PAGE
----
Here’s a warning: If you don’t get involved with labor unions or collective bargaining agreements, you might as well skip over this next post because things don’t get much more technical (or mundane, depending on your perspective) than the following case discussion. 

In a divided 3-2 decision, the Connecticut Supreme Court held that the collective bargaining agreement between the named defendant, the town of Greenwich, and the Silver Shield Association, the union representing the town’s police officers, did not cover the promotion to the position of police captain, which is a position outside the bargaining unit. (Note: the decision will be officially released on February 24, 2009.)  Justice Katz writes the dissenting opinion.

The case, Honulik v. Town of Greenwich, will have some significance for those who practice labor law in the state because it will help define what areas should be the subject of mandatory bargaining and what areas shouldn’t.  In this case, the court was asked to examine, among other items, the scope of the "past practices" clause in the collective bargaining agreement. That clause stated:

All benefits and obligations which are not described in this [a]greement or in either the manual or plan and which are now enjoyed by or required of the employees are specifically included in this [a]greement by reference just as though each such benefit or obligation was specifically set forth.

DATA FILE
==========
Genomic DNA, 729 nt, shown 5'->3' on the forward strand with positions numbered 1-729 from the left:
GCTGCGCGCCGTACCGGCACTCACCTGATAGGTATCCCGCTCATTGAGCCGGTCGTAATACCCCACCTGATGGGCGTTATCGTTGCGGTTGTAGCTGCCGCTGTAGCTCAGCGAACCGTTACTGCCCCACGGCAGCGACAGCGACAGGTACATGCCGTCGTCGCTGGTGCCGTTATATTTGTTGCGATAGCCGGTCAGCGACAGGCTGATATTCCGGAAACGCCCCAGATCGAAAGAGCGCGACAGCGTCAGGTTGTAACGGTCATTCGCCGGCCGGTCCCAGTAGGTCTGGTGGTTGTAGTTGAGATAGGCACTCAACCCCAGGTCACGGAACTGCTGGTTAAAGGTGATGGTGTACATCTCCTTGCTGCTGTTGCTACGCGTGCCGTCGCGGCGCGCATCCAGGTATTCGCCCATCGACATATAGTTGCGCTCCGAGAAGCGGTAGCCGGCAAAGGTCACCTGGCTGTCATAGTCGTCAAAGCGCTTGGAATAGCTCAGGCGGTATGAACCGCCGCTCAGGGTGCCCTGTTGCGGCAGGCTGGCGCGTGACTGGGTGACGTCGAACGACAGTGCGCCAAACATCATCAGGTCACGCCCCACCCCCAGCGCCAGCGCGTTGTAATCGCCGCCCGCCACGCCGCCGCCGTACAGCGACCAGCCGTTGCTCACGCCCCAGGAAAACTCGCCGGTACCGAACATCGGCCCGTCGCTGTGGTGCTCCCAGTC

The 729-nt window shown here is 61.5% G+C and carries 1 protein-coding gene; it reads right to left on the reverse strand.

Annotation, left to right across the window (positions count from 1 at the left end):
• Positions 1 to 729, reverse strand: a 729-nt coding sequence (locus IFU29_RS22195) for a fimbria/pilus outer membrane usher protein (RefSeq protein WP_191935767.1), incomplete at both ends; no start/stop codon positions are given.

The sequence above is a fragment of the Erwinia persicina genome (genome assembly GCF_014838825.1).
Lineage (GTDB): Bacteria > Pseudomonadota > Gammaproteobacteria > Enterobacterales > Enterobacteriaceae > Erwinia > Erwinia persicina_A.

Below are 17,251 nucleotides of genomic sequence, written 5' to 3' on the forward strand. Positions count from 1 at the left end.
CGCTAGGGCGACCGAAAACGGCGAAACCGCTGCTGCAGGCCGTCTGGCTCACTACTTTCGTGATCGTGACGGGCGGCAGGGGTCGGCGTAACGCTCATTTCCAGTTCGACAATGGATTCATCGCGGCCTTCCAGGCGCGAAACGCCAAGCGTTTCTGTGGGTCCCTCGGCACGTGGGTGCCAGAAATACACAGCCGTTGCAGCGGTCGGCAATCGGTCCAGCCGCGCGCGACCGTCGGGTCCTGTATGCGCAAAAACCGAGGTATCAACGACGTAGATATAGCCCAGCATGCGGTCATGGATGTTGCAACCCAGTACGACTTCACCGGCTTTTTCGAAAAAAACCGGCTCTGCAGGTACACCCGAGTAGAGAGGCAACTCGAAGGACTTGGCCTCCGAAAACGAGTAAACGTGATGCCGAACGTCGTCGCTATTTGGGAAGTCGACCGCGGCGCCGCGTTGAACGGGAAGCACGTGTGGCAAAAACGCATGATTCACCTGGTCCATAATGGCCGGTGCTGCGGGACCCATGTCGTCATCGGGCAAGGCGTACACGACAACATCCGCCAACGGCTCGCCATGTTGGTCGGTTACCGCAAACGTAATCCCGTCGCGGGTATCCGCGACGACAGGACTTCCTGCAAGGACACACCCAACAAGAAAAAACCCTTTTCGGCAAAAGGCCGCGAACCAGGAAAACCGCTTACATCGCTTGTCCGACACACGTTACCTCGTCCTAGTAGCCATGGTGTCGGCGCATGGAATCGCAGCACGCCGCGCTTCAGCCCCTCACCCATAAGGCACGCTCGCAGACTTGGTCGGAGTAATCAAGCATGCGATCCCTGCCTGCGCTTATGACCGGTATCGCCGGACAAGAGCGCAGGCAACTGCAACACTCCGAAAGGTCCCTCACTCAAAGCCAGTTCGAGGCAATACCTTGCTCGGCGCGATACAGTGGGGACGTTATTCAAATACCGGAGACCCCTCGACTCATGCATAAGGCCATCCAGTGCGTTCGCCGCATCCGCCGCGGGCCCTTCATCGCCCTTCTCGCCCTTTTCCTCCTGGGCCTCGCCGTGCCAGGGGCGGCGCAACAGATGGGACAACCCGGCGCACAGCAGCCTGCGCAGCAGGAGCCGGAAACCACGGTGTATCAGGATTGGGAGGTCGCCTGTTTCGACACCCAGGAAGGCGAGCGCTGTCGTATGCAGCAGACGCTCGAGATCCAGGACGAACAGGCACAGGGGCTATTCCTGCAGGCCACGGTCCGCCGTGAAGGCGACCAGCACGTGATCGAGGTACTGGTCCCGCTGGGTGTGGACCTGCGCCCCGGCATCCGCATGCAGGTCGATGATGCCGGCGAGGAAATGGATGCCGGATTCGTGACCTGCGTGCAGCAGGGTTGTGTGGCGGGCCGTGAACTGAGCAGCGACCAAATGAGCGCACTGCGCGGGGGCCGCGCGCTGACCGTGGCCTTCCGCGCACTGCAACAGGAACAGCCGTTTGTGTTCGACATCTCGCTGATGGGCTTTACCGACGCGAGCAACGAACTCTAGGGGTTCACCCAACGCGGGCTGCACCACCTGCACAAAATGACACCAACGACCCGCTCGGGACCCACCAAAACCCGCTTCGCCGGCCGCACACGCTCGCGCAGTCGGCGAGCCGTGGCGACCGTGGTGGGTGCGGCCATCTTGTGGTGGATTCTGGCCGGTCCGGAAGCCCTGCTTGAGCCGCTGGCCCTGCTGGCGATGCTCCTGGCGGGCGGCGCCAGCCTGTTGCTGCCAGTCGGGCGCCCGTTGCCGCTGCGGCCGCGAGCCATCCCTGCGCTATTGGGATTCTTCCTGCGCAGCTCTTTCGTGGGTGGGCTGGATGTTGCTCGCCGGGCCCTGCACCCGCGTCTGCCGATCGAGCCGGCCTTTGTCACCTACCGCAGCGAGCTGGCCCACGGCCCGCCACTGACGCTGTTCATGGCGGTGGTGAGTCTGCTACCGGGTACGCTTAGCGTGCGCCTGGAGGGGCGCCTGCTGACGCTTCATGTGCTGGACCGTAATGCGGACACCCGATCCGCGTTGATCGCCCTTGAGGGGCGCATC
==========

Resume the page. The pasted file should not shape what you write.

Ultimately, the court concludes that other provisions of the agreement belie the notion that
the past practices clause governs the nonmandatory bargaining subject of promotion to police captain.  The court notes that:

We also observe that our conclusion leaves intact the current status of labor law in our state. To conclude that past practices clauses protect nonmandatory subjects of bargaining, in the absence of express language to the contrary, would set forth a rule of law that might have the perverse effect of encouraging municipalities and other employers to behave erratically with respect to permissive subjects of bargaining so as not to create a past practice precedent. That we will not do.

For employers (and even some labor/employment law attorneys), it’s hard to get excited about this case. It’s lengthy and fact-specific and doesn’t lend itself to some overarching analysis.  But this case does reinforce the notion that employers should get sound legal advice when negotiating the terms of an agreement with a union.  Nothing beats good quality drafting of collective bargaining agreements to avoid any future disputes later on.

As an aside, I can’t help but chuckle at the following footnote (footnote 17, if you’re curious), buried in Justice Katz’s dissent :

In light of the urgency to resolve this expedited public interest appeal as expeditiously as possible, I do not address the remaining arguments of the parties.

In case you are curious, the court held oral arguments on the case on April 15, 2008, nearly 10 months ago.